Grassley to ramp up pressure after ruling on waivers

Source: By Marc Heller, E&E News reporter • Posted: Wednesday, March 11, 2020

An already-intense lobbying fight over federal biofuel blending requirements looks poised to heat up even more in the next two weeks, if remarks by Sen. Chuck Grassley yesterday are any indication.

Grassley (R-Iowa), the Senate’s most outspoken advocate for ethanol and other biofuels, told reporters he’ll use the next two weeks to turn up pressure on the Trump administration not to appeal a January court ruling that favored the ethanol industry.

“In those next two weeks, I along with Sen. [Joni] Ernst [R-Iowa] will continue to urge the EPA and the [Justice Department] to follow the law that has been set by the 10th Circuit Court of Appeals,” Grassley said in a conference call with agriculture reporters.

While corn is a major commodity in Iowa, it’s also a major crop in about 20 other states, Grassley said, adding that he hopes lawmakers from those states will speak up for biofuels.

“I hope those 20 other senators will help join in this effort so this doesn’t become just an Iowa project,” Grassley said.

The senator’s remarks follow the Justice Department’s request for two additional weeks to consider appealing the ruling by the 10th U.S. Circuit Court of Appeals, which found that EPA was overly generous with biofuel blending exemptions it granted to three refineries (Greenwire, March 9).

The court granted the request Monday, giving the administration until March 24 to appeal if it chooses. If the court’s ruling were applied nationally, EPA would be allowed only to extend existing exemptions, not issue new ones.

The federal renewable fuel standard requires the mixing of biofuel into the nation’s fuel supply, including at least 15 billion gallons of ethanol annually.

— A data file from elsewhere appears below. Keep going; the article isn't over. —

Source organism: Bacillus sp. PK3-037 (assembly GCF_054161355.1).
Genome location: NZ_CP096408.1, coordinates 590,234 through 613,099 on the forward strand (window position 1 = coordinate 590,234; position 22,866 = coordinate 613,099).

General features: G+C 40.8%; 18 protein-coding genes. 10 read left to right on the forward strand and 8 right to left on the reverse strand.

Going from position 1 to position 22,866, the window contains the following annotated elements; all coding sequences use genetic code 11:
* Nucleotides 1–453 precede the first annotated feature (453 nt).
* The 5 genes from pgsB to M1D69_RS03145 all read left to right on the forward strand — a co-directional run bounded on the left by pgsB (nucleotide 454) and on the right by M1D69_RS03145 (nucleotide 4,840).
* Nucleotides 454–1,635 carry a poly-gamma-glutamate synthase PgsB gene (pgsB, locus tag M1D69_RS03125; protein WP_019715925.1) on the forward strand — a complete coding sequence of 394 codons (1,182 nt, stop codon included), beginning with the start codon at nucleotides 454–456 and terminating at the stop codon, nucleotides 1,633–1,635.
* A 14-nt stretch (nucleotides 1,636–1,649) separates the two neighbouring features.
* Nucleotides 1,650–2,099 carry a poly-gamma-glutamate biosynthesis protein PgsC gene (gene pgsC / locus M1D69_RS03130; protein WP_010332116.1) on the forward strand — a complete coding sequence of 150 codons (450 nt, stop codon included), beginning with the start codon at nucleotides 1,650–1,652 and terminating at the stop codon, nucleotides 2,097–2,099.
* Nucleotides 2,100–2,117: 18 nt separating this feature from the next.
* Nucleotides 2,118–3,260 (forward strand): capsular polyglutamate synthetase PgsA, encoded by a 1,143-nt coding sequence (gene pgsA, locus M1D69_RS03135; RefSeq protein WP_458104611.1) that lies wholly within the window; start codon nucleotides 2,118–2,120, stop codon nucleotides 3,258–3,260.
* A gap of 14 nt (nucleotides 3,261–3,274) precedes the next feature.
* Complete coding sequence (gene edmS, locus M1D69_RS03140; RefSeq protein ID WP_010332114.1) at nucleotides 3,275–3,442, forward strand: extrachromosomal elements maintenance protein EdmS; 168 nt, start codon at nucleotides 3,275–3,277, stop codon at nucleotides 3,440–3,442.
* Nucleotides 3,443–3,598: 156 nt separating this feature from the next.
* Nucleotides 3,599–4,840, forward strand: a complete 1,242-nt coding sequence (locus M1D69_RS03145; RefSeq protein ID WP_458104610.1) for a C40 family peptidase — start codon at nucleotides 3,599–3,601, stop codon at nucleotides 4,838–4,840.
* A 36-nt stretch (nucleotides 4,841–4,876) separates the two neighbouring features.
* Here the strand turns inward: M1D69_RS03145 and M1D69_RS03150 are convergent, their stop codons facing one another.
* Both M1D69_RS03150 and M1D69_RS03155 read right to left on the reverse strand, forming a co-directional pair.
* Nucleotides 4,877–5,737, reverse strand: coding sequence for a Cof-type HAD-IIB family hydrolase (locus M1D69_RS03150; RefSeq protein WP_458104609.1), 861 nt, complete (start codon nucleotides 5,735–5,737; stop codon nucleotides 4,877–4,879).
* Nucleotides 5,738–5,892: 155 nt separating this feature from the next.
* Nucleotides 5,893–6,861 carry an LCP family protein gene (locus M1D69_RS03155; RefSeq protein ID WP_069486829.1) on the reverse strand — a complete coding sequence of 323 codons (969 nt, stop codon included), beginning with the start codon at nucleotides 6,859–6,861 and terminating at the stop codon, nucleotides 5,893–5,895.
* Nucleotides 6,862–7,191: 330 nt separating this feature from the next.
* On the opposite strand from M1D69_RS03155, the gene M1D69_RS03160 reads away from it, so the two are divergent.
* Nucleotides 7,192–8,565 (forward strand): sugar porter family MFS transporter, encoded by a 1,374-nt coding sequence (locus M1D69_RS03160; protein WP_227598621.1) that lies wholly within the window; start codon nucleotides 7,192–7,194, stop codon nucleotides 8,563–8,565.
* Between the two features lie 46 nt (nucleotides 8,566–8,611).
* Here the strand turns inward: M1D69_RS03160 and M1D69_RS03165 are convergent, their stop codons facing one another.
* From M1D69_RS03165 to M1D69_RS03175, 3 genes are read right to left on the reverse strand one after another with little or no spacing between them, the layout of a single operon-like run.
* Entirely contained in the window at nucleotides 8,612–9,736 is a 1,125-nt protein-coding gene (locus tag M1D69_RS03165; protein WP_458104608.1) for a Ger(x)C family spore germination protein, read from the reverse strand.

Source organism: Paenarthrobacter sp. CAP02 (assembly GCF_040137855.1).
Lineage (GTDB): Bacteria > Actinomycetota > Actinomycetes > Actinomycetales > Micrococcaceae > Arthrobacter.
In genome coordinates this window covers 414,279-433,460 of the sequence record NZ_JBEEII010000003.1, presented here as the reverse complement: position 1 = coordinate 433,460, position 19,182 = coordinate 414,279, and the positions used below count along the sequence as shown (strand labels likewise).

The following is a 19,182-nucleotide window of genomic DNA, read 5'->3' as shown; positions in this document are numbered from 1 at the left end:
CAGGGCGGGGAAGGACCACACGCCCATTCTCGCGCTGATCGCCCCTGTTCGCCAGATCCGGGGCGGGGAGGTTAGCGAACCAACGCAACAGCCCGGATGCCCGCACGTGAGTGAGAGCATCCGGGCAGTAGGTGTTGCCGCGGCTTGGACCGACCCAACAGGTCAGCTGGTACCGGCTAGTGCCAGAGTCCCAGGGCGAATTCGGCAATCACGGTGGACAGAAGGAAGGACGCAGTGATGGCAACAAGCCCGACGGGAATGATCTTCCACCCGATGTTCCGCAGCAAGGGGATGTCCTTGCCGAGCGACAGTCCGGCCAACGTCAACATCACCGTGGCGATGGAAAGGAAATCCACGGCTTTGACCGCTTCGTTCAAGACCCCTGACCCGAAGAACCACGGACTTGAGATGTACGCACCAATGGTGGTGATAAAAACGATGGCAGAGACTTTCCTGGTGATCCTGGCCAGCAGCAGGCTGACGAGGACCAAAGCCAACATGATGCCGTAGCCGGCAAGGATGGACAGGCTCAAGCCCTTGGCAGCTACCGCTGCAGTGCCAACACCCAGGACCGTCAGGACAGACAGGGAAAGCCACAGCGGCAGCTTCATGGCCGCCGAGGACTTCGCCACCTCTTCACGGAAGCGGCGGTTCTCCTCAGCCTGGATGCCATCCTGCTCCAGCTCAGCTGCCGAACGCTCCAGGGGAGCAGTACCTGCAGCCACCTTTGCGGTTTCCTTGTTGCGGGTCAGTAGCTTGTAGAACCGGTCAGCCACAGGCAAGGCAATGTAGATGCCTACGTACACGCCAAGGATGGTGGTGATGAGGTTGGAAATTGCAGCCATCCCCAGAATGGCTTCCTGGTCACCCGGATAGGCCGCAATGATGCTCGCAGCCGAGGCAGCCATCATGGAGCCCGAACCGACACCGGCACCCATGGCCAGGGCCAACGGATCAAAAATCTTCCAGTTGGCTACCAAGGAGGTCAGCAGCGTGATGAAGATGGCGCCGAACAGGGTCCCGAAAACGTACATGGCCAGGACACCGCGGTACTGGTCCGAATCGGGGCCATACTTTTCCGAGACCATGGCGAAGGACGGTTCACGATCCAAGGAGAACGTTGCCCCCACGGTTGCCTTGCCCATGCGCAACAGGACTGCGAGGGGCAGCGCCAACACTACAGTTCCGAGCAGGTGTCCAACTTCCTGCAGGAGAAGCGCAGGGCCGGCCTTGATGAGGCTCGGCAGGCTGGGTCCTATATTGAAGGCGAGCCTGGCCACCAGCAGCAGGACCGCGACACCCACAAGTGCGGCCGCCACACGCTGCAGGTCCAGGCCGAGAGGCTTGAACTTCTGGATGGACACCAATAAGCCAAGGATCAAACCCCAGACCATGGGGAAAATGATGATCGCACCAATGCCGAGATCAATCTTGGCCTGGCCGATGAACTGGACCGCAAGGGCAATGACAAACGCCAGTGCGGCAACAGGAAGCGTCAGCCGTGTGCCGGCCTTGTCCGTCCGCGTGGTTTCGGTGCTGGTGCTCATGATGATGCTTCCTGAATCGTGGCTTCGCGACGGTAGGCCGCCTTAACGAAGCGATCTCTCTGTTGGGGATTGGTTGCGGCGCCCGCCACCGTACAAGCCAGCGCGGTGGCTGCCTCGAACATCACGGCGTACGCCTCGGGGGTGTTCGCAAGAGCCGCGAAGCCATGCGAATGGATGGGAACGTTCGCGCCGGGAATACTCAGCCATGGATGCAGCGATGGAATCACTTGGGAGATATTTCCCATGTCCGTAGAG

Senators critical of the court’s ruling said its reasoning might make exemptions unavailable to all but two small refineries if applied retroactively, putting tens of thousands of jobs at risk. Exemptions are granted annually, based on refineries’ evidence that complying with biofuel blending requirements would pose an economic hardship.

The Justice Department’s filing last Friday set off a flurry of reactions from lawmakers and trade groups on both sides of the issue. But the lines are a bit blurred; the American Petroleum Institute, which opposes the RFS broadly, said the administration should let the ruling stand.

Trade groups said the administration’s move appeared to indicate an appeal is likely, influenced by oil state senators such as Ted Cruz (R-Texas).

Grassley, however, told reporters he sees the scenario differently: that asking for more time gives officials a chance to work out a compromise that helps refiners while preserving the RFS.

“I read it as just the opposite,” Grassley said. “There’s a chance for us to find other avenues.”

Biofuel policy continues to create a delicate dance between the Department of Agriculture and EPA, with EPA holding the final decisions.

Agriculture Secretary Sonny Perdue, facing questions about the RFS at a House Appropriations subcommittee hearing yesterday, said the 10th Circuit ruling would reduce the number of exemptions, which he’s held have dampened the ethanol industry and hurt farmers.

“It’s been a real hardship on the ethanol industry and those producers,” Perdue said.

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